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game that teaches middle schoolers about bacteria

what’s up with bacteria?

Illustration of various bacteria

Public health policies often require the cooperation of the public. Sometimes, citizens are hesitant to cooperate due to misconceptions of the science behind policies. Educational strategies can prevent these harmful misunderstandings.

Our group wanted to design a tabletop game to teach middle schoolers about bacteria. After reading scholarly articles about public (mis)conceptions of bacteria, we established learning objectives for students:

mechanic development

Before coming up with the core system, we looked at games handling similar subject matter and research on games for science education. We were encouraged by the positive educational outcomes reported by researchers, and admired the cooperative decisionmaking and experimental invitation that some games exhibited. We then brainstormed by fiddling with physical parts of existing tabletop games until we stumbled upon a system of matching cards to remove bacteria that seemed promising.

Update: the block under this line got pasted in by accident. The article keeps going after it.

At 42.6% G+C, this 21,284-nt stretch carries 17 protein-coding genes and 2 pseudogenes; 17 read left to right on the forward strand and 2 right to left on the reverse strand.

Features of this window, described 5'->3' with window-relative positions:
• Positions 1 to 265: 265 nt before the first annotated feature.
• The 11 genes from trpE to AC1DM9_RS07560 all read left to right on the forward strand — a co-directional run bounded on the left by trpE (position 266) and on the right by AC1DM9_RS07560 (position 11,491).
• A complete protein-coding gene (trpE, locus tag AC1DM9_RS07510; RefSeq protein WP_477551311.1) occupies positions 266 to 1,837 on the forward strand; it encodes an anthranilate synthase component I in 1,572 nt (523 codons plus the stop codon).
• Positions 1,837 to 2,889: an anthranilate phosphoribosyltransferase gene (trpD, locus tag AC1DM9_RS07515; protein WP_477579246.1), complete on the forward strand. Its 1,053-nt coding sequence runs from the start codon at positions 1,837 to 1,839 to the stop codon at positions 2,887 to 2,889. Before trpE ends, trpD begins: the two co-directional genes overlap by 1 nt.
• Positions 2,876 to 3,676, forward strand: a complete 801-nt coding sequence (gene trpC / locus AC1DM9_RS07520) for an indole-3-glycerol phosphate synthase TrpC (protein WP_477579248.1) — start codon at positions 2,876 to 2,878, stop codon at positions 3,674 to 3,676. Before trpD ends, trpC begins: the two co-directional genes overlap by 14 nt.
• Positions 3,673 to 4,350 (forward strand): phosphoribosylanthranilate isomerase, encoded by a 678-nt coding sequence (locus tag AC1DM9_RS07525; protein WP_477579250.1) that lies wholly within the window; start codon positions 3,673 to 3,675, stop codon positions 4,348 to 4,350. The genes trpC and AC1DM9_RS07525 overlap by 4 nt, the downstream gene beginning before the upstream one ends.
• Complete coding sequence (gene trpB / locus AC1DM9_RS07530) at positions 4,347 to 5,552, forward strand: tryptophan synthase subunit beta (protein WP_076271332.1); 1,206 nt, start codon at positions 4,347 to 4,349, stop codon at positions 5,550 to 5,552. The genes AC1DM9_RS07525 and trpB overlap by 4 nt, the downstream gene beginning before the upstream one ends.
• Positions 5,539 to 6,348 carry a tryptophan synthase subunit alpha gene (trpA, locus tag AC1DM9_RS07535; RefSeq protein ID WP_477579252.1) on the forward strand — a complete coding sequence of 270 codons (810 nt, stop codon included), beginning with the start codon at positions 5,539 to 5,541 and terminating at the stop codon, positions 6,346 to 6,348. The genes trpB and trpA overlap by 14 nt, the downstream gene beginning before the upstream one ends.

refining the gameplay

We successfully created gameplay that mirrored the concepts we wanted students to learn about, but initial playthroughs revealed a lack of interesting decisionmaking. We continually tweaked and tested our game until it was engaging even when played over and over. We then invited others to playtest the game to evaluate the clarity of our rules, fun factor, and learning outcomes.

about the game

Overhead shot of playing area. There are various bacteria cards placed in a grid.

Conjugation is cooperative game in which players attempt to eliminate as many bad bacteria from the board while keeping as many good bacteria as possible. Since some bacteria are bad and some are good, discretion must be taken when eliminating bacteria, since an antibacterial might also eliminate good bacteria. Rather than winning or losing, the players receive a score at the game’s end, reminding them that managing bacterial outbreaks is a ongoing effort that doesn’t end.

learning goals

design considerations

next steps

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endsign
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